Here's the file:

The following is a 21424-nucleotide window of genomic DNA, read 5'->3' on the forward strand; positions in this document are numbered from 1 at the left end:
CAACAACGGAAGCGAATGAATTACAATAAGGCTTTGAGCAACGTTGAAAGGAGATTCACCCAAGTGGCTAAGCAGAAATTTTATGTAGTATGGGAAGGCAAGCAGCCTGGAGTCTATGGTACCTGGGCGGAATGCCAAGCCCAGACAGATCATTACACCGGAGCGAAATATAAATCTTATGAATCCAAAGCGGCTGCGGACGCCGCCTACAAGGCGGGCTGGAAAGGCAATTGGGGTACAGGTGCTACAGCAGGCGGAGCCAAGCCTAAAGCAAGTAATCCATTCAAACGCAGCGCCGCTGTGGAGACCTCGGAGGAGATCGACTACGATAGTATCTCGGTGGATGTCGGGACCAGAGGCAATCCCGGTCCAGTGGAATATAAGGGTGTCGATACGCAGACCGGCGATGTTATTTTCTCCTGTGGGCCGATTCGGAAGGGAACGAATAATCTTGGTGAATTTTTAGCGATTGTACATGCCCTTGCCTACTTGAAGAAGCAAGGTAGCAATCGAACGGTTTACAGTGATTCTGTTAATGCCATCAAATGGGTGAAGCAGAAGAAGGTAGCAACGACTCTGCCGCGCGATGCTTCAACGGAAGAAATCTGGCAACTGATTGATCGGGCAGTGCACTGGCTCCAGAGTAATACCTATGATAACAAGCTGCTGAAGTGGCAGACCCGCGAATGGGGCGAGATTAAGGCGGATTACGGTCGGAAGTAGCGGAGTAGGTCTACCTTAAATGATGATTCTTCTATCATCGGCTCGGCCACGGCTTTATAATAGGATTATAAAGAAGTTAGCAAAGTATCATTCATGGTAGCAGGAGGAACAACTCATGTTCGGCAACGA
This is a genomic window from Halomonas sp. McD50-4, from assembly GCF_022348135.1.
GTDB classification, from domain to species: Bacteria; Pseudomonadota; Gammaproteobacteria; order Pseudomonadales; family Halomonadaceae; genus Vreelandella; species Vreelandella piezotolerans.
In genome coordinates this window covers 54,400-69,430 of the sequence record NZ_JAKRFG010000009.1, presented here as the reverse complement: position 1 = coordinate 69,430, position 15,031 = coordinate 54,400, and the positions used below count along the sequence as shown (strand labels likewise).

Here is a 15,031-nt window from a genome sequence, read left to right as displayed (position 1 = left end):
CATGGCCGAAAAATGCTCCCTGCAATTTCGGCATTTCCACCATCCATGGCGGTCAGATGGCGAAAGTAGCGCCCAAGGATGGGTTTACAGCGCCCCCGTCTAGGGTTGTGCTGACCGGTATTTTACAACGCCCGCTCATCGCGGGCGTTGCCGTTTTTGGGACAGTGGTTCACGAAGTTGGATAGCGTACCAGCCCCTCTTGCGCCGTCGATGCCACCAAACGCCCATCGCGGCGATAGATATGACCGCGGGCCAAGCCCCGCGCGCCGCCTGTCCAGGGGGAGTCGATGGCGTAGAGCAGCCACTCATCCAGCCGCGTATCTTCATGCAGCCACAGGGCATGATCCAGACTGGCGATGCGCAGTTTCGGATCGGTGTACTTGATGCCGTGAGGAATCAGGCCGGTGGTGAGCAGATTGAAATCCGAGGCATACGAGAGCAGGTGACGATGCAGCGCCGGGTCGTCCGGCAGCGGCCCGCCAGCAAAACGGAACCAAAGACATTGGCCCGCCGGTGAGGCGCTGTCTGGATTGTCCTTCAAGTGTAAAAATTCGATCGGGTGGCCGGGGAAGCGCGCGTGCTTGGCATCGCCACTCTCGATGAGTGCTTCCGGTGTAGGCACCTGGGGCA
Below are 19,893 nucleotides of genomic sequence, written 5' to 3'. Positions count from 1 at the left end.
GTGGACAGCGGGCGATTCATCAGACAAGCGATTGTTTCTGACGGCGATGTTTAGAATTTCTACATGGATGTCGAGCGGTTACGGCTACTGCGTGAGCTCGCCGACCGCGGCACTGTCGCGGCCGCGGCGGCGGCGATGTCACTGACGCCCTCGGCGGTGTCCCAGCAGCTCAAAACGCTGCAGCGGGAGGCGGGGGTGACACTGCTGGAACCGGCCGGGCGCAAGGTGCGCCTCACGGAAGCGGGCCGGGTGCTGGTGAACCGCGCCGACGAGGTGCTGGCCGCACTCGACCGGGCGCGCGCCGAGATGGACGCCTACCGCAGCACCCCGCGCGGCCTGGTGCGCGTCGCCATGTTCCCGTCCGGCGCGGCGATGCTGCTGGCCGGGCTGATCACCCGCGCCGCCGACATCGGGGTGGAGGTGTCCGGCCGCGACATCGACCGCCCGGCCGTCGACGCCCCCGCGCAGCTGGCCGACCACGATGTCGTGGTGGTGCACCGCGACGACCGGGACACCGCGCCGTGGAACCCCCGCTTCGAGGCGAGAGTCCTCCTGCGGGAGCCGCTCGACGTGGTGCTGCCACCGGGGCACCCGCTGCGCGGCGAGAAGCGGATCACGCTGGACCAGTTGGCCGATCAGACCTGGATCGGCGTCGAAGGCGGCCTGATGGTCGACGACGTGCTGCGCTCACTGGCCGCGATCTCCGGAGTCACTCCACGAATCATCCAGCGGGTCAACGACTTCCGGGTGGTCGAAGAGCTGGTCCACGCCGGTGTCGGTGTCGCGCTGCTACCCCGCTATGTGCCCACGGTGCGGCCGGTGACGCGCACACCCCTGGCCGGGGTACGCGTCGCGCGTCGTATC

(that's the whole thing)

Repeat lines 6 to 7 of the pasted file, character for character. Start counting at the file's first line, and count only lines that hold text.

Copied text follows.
Here is a 15,031-nt window from a genome sequence, read left to right as displayed (position 1 = left end):
CATGGCCGAAAAATGCTCCCTGCAATTTCGGCATTTCCACCATCCATGGCGGTCAGATGGCGAAAGTAGCGCCCAAGGATGGGTTTACAGCGCCCCCGTCTAGGGTTGTGCTGACCGGTATTTTACAACGCCCGCTCATCGCGGGCGTTGCCGTTTTTGGGACAGTGGTTCACGAAGTTGGATAGCGTACCAGCCCCTCTTGCGCCGTCGATGCCACCAAACGCCCATCGCGGCGATAGATATGACCGCGGGCCAAGCCCCGCGCGCCGCCTGTCCAGGGGGAGTCGATGGCGTAGAGCAGCCACTCATCCAGCCGCGTATCTTCATGCAGCCACAGGGCATGATCCAGACTGGCGATGCGCAGTTTCGGATCGGTGTACTTGATGCCGTGAGGAATCAGGCCGGTGGTGAGCAGATTGAAATCCGAGGCATACGAGAGCAGGTGACGATGCAGCGCCGGGTCGTCCGGCAGCGGCCCGCCAGCAAAACGGAACCAAAGACATTGGCCCGCCGGTGAGGCGCTGTCTGGATTGTCCTTCAAGTGTAAAAATTCGATCGGGTGGCCGGGGAAGCGCGCGTGCTTGGCATCGCCACTCTCGATGAGTGCTTCCGGTGTAGGCACCTGGGGCA